How you ever found yourself saying the word ‘Sustainability’ and feeling deep down inside that there is lots of confusion or uncertainty about what the word truly means in your day to day life? Or feeling guilty at times because you are trying to live more sustainably, but can’t get past the feeling of being a sustainability fraud?
Speaking for myself, I often struggle with not being 100% sustainable and in fact often not knowing what is the best action to promote sustainability. When I am speaking to students or other staff I often feel myself lacking the confidence I desire and I feel my voice waver. This still happens even after over 10 years of teaching sustainability concepts to students and other teachers.
Granted I have been known to over think a things once or twice in my life… Yet at the same time I truly believe there is something ultimately confusing about how we all talk about sustainability. Many of us endeavour to have a high level of integrity when we use the ‘sustainability’ word or other words that are in the sustainability lexicon. And then there are those people and organisations that don’t honour the essence of what environmental sustainability needs to be in order to take the steps needed.
I put these groups of people into two categories:
Group 1: People/organisations engaging in this language because it is trendy and they want to fit in but lack the knowledge and understanding of how to do so.
Group 2: People/organisations actively taking advantage of the trendiness for the purpose of profit or marketing. How many times have you seen the word ‘Green’ or ‘Organic’ or ‘Natural’ on something and scratched your head in wonderment and said, ‘Really?’
If I am feeling like this I can only imagine what my students are feeling like. And schools are no different from the two groups above. As teachers it is our responsibility to be clear with our language around sustainability. Language like ‘we are being sustainable’ or ‘because we have solar panels we are being energy efficient’ encourages our school communities (students, parents, teaching staff, maintenance coordinators, board members etc) to believe that sustainability is a single act. A token. A single technology. Rather than more accurately understanding it to be the merging of technology with behaviour change and something to constantly strive towards and constantly move closer to. The more we learn and engage with sustainability problem solving the bigger the challenge we realise it becomes. And it is in this realisation that we have a never ending collection of legitimate tame or wicked problems that provide a platform for our students to practice communication, negotiation, enterprise, collaboration, advocacy and problem solving skills and experience what failing forward feels like. And that’s the type of education I want us to be providing for our students and our kids.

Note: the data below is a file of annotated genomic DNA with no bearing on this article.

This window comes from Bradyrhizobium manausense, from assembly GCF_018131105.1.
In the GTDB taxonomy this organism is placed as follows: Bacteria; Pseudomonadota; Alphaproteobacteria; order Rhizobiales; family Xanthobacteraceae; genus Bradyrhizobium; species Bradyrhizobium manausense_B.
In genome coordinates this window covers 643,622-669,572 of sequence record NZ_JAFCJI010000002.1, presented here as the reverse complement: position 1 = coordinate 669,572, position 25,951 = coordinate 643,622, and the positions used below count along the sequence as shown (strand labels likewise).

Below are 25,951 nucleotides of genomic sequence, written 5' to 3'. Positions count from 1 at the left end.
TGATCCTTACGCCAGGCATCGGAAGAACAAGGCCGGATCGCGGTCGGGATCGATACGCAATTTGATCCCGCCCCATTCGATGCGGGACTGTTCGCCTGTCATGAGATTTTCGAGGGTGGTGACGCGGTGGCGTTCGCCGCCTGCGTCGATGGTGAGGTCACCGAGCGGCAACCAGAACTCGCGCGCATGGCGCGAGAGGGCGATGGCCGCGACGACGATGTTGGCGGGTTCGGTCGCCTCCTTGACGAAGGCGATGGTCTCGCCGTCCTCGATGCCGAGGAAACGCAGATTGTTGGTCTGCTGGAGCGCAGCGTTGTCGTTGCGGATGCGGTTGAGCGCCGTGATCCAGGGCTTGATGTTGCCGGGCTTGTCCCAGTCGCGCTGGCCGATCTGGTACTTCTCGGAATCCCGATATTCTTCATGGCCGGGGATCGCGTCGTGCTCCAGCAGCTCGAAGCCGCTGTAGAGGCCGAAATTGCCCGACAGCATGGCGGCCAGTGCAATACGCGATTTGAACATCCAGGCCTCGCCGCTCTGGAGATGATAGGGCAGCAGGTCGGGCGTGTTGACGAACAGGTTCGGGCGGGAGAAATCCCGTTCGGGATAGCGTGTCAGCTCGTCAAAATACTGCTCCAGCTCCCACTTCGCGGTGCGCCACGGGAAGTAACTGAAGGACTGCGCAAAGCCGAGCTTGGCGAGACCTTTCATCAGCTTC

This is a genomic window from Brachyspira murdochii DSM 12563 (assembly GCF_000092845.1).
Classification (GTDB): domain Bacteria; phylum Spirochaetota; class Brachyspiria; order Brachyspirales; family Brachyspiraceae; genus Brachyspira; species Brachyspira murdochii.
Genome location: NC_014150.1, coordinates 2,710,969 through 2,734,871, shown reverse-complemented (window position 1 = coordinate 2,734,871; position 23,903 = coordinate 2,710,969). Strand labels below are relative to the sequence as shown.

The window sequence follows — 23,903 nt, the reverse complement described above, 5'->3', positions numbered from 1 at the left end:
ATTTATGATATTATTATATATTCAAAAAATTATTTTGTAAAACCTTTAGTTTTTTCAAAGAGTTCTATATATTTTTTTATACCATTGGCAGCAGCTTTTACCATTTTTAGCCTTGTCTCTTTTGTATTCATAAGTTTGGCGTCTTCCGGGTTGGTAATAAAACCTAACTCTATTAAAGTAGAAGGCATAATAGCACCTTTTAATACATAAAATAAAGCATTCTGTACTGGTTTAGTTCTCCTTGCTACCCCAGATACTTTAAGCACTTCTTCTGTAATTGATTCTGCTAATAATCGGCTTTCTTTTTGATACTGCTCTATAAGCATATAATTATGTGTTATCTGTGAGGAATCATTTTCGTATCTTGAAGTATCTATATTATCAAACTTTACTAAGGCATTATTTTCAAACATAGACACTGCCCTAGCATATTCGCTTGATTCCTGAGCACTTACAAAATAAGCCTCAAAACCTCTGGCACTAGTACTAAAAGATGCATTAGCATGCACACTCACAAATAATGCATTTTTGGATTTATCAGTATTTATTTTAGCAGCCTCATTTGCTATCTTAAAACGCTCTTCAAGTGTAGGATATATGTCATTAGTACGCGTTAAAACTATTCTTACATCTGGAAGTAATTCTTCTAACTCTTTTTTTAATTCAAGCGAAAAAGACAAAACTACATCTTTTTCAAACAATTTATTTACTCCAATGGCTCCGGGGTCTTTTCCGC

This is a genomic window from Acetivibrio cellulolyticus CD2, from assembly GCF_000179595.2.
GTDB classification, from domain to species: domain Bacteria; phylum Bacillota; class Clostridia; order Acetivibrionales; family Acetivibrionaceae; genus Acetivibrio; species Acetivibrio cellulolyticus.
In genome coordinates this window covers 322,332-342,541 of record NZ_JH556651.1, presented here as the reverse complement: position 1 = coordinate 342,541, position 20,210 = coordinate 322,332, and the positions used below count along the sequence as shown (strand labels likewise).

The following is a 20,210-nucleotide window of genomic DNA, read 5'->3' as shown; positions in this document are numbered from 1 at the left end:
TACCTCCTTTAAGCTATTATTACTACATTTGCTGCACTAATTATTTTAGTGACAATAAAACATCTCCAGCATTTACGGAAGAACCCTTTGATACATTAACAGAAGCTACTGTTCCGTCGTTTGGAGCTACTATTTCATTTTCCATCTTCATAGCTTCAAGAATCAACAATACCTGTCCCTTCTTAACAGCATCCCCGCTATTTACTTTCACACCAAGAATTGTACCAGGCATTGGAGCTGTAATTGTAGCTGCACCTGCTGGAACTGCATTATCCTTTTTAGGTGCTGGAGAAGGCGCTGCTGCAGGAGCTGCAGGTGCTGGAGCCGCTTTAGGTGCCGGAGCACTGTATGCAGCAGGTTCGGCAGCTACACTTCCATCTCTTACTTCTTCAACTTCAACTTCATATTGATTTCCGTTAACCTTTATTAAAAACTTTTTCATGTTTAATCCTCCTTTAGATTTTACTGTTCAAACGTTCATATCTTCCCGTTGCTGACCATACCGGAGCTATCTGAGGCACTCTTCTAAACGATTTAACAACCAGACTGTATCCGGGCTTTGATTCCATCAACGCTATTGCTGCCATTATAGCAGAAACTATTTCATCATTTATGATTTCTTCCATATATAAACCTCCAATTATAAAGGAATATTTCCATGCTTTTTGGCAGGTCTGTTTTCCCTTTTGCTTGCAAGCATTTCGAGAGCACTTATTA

By using the language of ‘more’ and endeavouring to ‘increase’ the good things and ‘lessen’ and ‘reduce’ the bad things, collectively we come to understand this as something we constantly strive to do better. More recycling options, more solar power to assist with our energy needs, less waste, and less single use items at the school. It goes on…..
It will be a long journey for all of us to get the lexicon to be less confusing, but there is no better time and place to start then today at your school.